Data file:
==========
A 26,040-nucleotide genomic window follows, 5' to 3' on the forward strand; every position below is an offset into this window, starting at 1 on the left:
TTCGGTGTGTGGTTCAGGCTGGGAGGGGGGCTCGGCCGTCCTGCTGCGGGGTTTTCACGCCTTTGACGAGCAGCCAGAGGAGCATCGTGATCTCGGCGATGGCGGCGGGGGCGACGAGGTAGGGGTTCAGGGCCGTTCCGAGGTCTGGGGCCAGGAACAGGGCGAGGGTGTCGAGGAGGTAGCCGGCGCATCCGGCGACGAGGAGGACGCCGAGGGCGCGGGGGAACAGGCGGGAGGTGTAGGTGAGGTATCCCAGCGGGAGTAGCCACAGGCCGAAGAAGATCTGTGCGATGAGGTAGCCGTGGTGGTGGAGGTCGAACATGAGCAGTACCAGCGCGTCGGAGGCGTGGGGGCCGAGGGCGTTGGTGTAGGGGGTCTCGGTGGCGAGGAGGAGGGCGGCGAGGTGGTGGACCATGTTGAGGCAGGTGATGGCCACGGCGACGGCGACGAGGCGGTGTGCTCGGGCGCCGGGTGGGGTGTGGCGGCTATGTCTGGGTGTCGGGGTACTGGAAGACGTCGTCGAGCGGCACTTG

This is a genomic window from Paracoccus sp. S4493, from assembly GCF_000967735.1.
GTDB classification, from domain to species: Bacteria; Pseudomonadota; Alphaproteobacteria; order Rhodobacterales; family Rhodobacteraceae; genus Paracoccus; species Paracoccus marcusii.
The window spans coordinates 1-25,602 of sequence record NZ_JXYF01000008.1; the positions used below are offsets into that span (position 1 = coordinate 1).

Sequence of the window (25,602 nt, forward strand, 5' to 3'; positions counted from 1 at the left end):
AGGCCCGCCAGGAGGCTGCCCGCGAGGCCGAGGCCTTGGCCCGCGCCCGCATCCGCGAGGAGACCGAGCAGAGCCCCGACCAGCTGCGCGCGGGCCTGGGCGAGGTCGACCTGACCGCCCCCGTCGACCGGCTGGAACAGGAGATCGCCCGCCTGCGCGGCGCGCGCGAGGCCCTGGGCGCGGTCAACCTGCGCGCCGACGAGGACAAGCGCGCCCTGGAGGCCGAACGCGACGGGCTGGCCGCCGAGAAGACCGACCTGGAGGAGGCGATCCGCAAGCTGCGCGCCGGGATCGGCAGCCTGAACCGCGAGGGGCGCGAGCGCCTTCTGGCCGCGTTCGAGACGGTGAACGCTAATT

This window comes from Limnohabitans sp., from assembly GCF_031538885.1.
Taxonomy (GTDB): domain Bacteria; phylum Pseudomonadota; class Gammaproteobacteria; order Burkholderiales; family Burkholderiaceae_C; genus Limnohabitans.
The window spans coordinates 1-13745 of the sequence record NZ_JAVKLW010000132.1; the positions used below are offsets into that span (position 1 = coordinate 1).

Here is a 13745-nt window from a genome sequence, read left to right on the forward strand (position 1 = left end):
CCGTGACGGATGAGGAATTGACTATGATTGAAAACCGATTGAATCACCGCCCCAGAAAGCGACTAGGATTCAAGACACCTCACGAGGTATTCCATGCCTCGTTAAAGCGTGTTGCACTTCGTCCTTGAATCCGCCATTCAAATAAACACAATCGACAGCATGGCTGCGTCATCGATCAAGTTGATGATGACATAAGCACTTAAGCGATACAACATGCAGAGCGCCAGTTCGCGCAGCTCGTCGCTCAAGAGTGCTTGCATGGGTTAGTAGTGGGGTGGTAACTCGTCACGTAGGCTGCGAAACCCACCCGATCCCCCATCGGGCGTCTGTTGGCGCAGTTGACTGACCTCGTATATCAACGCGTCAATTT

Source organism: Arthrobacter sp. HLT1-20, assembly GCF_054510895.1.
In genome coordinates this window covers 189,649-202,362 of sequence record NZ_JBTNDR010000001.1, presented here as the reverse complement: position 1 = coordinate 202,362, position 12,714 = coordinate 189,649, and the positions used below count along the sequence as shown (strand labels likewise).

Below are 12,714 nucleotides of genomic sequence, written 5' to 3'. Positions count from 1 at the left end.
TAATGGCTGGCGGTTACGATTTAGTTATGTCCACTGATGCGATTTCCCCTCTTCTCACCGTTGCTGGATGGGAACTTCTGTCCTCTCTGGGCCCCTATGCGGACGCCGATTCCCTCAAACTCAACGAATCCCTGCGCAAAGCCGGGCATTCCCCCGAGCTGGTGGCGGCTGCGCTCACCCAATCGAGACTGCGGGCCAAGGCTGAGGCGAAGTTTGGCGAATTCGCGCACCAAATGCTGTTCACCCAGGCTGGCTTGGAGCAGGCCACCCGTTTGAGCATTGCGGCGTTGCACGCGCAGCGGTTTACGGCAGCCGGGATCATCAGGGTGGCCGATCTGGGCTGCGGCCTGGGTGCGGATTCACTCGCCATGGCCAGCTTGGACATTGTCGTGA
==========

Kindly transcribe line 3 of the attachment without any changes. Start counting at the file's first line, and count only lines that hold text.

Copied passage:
This is a genomic window from Paracoccus sp. S4493, from assembly GCF_000967735.1.